Characterizing the subtle communication of children with complex communication needs

This study offers an alternative to standardized approaches for identifying and quantifying the subtle communicative bids of children with severe to profound communication and learning needs. A structured observation of three children’s entire school day was performed, along with completion of four SCERTS checklists for each child.
The three children each had their own idiosyncratic methods for communicating—some as subtle as facial expression—and the researchers found that most adults working with the children recognized these communicative attempts. However, they also observed, “marked inconsistencies in the extent to which children’s bids for interaction developed into a reciprocal exchange,” meaning some communication partners were far more effective in either recognizing and/or responding to the children's communication than others. The authors emphasize that, “Understanding how children can be supported to exchange in reciprocal interaction is important because these interactions play a critical role in the development of children’s expressive language.”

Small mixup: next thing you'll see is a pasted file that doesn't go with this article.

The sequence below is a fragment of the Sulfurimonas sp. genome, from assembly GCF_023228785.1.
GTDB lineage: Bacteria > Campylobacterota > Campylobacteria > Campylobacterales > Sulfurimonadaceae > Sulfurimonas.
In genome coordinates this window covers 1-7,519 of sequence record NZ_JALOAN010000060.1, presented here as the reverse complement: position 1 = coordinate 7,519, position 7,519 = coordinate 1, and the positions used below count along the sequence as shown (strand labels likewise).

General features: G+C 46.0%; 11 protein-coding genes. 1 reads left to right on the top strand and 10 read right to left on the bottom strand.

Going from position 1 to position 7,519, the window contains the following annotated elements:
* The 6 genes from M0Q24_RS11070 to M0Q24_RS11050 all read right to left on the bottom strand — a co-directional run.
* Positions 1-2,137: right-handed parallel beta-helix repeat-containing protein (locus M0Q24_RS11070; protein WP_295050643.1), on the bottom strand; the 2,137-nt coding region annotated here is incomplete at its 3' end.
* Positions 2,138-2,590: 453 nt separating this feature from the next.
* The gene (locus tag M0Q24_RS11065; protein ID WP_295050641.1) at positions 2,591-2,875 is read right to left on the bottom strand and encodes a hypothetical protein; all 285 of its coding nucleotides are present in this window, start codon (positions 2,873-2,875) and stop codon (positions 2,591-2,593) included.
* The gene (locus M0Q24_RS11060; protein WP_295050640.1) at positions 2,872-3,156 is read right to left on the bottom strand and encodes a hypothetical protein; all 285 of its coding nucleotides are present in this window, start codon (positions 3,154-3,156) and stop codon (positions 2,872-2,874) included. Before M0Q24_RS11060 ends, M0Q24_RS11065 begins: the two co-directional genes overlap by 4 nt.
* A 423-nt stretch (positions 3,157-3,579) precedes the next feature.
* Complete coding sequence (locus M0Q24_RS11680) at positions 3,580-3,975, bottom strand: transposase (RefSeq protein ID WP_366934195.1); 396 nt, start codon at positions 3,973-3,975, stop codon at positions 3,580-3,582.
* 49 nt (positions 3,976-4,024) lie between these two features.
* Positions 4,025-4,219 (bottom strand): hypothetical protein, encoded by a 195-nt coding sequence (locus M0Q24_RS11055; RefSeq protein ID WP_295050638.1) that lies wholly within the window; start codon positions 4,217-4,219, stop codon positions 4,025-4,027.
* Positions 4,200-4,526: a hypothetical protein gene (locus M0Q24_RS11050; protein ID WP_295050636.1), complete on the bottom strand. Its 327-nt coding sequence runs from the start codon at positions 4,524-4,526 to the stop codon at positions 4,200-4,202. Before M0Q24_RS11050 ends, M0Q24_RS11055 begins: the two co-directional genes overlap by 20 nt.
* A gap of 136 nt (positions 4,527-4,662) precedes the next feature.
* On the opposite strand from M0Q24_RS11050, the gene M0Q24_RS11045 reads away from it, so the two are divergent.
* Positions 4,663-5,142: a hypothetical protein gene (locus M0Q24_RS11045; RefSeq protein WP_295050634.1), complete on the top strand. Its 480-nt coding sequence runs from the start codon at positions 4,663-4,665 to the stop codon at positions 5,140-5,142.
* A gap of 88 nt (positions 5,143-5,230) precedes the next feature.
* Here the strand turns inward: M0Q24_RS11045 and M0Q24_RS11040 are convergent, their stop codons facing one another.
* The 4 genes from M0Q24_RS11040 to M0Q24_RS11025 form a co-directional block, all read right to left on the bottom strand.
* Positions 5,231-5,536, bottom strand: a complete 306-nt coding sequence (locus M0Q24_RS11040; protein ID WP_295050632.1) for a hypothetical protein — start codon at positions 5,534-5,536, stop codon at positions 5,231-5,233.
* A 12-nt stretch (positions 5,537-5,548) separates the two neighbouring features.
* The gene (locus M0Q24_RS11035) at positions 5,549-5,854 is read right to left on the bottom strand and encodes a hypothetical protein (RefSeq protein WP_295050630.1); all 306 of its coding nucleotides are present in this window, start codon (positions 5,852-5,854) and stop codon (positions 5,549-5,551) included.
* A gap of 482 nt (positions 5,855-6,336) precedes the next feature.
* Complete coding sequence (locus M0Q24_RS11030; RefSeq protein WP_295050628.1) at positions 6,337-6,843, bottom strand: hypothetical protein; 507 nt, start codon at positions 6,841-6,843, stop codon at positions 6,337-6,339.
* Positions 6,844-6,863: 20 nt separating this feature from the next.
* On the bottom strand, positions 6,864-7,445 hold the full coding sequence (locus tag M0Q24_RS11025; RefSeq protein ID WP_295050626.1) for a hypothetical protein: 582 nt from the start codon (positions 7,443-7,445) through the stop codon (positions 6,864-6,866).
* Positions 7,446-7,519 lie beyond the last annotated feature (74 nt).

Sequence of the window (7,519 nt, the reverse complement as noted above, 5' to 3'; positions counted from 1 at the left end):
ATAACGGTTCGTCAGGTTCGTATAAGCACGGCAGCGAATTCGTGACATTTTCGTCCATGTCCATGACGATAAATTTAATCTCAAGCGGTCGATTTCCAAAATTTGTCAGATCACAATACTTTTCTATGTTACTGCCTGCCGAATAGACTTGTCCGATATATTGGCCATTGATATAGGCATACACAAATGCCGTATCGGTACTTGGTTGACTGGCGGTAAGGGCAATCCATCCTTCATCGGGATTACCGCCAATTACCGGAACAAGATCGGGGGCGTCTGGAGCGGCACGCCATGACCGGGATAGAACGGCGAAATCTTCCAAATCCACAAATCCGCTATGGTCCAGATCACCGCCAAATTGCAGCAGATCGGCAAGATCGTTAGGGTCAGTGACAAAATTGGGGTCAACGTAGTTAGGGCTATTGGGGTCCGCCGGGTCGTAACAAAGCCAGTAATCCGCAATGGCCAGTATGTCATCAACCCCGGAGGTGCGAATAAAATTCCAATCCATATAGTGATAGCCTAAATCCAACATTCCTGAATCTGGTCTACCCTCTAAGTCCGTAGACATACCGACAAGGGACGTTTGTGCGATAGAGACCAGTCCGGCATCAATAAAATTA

Though this study may be a useful approach for recognizing and quantifying children with very low levels of expressive communication's expressive output (and adults' responses) two cons can be identified: (1) Total observation time is quite high. A clinician may have difficulty wiping the calendar to spend an entire day focusing on only one child, combined with time set aside to interpret the data, and (2) You can't replicate the methods used in this study without purchasing the SCERTS checklists.

Greathead, S., Yates, R., Hill, V., Kenny, L., Croydon, A., & Pellicano, E. (2016). Supporting Children With Severe-to-Profound Learning Difficulties and Complex Communication Needs to Make Their Views Known: Observation Tools and Methods. Topics in Language Disorders, 36(3), 217–244.